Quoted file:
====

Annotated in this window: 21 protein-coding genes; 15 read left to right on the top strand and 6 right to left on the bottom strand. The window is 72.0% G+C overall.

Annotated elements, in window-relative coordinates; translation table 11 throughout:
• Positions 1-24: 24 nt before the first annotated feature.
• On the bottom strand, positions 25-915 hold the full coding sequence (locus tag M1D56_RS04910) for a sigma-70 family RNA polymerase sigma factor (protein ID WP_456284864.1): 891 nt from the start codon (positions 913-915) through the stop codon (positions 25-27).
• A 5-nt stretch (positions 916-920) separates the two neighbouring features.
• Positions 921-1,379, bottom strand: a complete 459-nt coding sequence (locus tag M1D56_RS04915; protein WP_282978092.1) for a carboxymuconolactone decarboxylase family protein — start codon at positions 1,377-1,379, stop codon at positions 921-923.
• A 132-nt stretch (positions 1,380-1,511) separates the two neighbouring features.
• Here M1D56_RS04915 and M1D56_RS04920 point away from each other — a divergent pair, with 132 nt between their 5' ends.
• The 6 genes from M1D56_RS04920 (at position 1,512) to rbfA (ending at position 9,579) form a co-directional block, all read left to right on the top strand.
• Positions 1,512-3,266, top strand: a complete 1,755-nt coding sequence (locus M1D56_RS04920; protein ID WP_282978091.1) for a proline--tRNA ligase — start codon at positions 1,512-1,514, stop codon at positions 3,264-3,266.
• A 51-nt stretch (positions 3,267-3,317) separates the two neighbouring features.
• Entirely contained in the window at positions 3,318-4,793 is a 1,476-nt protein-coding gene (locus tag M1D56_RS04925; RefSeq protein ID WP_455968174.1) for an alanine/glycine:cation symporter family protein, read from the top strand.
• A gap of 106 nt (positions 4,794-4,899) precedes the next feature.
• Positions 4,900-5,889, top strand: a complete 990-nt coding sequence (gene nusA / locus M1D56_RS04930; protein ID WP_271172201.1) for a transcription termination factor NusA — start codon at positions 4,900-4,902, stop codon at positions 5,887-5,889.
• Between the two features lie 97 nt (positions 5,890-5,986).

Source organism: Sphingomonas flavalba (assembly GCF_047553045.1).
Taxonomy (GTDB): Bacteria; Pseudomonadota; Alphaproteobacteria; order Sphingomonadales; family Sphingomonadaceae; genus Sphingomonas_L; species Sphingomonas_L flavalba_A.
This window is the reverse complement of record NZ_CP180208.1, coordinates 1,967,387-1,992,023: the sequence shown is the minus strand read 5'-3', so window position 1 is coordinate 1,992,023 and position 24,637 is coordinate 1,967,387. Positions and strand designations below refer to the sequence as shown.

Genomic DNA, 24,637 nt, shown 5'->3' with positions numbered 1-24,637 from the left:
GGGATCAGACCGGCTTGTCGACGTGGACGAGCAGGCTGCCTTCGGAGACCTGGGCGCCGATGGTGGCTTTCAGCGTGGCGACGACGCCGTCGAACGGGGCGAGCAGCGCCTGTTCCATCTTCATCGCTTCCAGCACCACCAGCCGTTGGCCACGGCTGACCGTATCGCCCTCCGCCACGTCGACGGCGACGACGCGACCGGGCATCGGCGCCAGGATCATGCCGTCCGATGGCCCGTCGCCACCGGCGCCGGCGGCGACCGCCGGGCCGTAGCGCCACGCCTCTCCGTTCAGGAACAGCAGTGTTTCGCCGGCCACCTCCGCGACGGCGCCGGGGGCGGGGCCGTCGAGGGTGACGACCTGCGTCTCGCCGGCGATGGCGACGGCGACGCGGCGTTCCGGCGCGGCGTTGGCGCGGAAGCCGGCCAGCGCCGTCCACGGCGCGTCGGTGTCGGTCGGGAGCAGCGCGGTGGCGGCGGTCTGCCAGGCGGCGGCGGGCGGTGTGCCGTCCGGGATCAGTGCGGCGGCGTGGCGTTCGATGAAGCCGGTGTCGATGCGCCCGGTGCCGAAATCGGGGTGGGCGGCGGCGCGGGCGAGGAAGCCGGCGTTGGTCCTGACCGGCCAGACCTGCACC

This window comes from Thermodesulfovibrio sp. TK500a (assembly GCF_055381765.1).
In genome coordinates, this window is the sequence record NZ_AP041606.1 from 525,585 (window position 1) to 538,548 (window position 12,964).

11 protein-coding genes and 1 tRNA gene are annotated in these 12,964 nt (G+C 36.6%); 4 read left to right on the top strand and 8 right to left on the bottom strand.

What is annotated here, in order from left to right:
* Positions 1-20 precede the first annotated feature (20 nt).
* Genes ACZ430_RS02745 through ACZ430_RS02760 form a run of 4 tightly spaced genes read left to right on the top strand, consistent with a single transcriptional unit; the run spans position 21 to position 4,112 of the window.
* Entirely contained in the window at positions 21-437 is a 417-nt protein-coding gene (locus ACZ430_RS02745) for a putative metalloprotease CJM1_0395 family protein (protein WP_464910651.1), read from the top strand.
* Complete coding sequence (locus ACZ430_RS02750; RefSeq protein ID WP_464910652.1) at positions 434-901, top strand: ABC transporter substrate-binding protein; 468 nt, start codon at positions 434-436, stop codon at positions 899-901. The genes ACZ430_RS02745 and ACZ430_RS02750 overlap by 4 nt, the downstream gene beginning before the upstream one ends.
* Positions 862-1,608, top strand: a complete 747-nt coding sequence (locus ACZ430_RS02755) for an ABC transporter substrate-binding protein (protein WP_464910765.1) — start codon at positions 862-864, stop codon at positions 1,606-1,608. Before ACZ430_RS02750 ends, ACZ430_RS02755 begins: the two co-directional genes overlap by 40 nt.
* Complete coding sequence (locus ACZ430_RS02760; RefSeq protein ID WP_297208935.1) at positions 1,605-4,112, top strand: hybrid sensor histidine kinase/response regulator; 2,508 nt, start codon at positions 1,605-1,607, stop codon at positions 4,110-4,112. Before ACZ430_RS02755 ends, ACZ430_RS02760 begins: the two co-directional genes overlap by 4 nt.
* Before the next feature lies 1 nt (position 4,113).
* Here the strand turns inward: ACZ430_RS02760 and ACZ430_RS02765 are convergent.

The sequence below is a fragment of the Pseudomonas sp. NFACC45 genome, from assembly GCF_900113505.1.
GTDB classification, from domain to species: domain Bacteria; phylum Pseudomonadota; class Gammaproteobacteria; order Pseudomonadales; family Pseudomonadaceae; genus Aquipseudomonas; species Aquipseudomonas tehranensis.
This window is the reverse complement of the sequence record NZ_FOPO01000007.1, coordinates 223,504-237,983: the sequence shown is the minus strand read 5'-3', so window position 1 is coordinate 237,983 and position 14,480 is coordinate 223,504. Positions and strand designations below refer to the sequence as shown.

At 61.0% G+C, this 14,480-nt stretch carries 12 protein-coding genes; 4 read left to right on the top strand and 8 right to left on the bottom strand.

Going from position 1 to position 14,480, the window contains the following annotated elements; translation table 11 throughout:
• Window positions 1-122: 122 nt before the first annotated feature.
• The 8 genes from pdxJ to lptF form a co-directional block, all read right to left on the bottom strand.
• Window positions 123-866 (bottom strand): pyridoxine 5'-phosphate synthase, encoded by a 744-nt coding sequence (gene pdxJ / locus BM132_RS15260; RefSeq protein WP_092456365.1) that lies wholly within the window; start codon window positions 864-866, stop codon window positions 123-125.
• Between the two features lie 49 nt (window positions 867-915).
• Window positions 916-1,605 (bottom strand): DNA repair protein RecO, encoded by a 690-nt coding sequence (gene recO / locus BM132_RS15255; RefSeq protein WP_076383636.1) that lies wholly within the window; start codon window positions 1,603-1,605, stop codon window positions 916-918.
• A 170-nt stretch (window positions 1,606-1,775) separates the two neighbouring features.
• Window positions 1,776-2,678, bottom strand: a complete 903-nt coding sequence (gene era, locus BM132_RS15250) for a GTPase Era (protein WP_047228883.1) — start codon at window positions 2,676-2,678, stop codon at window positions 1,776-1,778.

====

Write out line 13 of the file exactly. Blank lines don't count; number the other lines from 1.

• A gap of 106 nt (positions 4,794-4,899) precedes the next feature.